Well. of course we worked hard with our behavior modification specialists to teach him not to do that. Fail. We gave him plenty to eat......there seemed to be no acceptable substitute for the satisfaction he got from removing those zippers with his teeth. He absolutely would not tolerate a hoodie being pulled over his head. He was always so remorseful once his newest jacket was zipperless; he was always sincerely disappointed. Fortunately, his chewing was pretty much on the threads and fabric of his outerwear, so his teeth were fine.
All this was complicated by Robert's lower intellectual capacity. His disability was severe. He could not help himself, and try as we might, we could not help him either. Everyone loved him. He harmed no one with his coat chewing. Robert was one of our most even-tempered students; he was cooperative in class. He waited his turn in lunch line; his peers liked him. His idiosyncrasy was distracting, but manageable, as long as the coat donations kept coming in.
I'm not even going to try to describe what happened the time someone came up with the idea of putting him into a "snowmobile suit" for recess. As long as you know that those garments have a zipper that runs from the neck nearly all the way down to the knee, I will let you imagine how Robert dealt with that!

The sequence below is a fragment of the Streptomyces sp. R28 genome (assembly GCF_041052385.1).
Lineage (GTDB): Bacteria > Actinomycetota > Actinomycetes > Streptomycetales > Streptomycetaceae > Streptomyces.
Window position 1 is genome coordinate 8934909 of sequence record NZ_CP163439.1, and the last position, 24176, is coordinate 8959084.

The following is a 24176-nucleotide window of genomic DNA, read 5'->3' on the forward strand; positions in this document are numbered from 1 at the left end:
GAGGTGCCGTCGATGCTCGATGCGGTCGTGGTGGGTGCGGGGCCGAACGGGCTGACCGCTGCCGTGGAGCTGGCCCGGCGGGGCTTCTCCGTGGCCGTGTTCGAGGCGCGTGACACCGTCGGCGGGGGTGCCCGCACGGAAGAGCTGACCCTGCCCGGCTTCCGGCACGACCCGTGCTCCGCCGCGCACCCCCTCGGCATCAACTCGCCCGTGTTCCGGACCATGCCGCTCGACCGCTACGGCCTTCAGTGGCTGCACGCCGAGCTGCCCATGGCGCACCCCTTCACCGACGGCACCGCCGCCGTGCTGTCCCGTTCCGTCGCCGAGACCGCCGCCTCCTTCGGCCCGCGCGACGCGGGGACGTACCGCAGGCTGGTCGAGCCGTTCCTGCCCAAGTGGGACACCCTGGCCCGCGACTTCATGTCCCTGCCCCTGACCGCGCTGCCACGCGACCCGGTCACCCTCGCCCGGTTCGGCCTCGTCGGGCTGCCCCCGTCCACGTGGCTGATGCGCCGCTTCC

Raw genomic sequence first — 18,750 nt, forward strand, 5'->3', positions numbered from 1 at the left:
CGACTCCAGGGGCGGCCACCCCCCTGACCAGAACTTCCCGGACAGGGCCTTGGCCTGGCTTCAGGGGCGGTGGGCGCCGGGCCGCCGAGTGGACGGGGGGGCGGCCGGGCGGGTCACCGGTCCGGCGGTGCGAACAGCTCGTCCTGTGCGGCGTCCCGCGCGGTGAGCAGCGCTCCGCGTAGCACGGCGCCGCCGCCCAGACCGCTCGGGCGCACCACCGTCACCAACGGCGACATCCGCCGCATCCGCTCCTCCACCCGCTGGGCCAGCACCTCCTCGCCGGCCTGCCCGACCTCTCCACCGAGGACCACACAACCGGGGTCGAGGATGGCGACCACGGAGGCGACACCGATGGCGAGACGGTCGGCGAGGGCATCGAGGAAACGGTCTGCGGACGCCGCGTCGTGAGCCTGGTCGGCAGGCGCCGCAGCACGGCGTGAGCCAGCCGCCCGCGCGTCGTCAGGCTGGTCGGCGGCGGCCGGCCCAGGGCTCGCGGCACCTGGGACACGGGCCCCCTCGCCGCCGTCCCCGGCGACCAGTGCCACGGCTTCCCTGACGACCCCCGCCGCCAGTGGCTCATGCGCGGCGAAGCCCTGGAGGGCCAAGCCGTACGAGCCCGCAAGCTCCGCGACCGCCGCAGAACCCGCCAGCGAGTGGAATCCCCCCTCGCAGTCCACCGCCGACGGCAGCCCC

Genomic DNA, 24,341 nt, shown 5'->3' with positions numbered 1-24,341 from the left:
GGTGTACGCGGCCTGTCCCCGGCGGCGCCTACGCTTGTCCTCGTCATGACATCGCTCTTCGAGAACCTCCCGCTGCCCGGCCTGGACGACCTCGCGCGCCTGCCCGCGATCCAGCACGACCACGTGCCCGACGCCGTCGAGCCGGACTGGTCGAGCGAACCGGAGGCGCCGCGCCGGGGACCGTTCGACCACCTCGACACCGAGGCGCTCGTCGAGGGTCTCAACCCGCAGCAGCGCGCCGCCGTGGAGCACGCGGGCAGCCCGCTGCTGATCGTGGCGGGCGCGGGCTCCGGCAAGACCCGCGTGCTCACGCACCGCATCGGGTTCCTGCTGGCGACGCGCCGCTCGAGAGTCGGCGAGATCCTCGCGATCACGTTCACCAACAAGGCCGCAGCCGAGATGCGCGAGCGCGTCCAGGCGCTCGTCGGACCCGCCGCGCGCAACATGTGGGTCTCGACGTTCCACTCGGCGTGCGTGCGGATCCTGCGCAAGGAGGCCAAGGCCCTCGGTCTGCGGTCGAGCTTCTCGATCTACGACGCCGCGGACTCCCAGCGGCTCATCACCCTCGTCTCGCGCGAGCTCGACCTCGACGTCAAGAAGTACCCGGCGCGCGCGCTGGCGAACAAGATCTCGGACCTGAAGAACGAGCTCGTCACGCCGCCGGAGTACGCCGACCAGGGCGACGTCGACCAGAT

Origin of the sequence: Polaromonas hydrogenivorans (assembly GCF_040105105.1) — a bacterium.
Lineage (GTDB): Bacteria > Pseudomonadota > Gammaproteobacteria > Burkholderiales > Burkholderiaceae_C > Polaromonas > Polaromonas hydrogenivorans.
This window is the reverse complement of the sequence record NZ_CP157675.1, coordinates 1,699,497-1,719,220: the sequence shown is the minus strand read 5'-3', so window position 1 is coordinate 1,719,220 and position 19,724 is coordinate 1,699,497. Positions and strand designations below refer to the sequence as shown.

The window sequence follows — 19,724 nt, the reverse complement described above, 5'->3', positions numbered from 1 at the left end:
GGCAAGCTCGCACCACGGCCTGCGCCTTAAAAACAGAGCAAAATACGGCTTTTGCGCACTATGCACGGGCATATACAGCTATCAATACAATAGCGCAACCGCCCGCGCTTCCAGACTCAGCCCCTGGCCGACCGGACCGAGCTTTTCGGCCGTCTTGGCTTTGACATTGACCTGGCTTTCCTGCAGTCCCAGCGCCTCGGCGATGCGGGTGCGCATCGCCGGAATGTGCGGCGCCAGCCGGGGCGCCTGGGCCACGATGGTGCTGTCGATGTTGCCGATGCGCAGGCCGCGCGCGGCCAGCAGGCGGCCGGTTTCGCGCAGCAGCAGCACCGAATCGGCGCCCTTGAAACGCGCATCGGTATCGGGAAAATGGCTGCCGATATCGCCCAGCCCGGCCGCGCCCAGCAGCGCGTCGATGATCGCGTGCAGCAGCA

Regardless of this interesting habit, Robert did everything else in pretty much the same fashion as all our other students. Sure, that one behavior was quirky, but it made interesting conversation. It became a challenge that we would present to new staff, as they joined us, to see if there were any new ideas for helping him. Regrettably, when he turned twenty-one, we helped him transfer to the group home/sheltered workshop program without solving this puzzle. He would be nearly fifty years old by now, and perhaps he is still chewing the zippers out of his coats.
Robert reminds me of other people that I know now....no, they don't gnaw their zippers....but they have quirky habits that usually harm no one but themselves. If I start listing examples, you will not take the time to think of your own, so I'm not going to give you any clues. You know these people; perhaps you are even one of them. You (or your friend or family member) do something odd, for some known or unknown reason, but it's dramatically different than the rest of the planet. Perhaps it has become a joke to tell at parties, or a family story, or a giggle at the water cooler in the office. It's just crazy...why would they do it like that? Or maybe it is something that they DON'T do, that most of the rest of us do.
If you take some time to think about these people you each know...does that really make them all that much different than the rest of us...or that different from Robert? Robert had lots of "different" things about him, but he was really more LIKE most kids, than unlike them. I want you to realize that this is a real truth. "Special" kids are really just kids. No matter what they chew on. So now, quit thinking about all those odd people you know...and appreciate everyone for how special they are.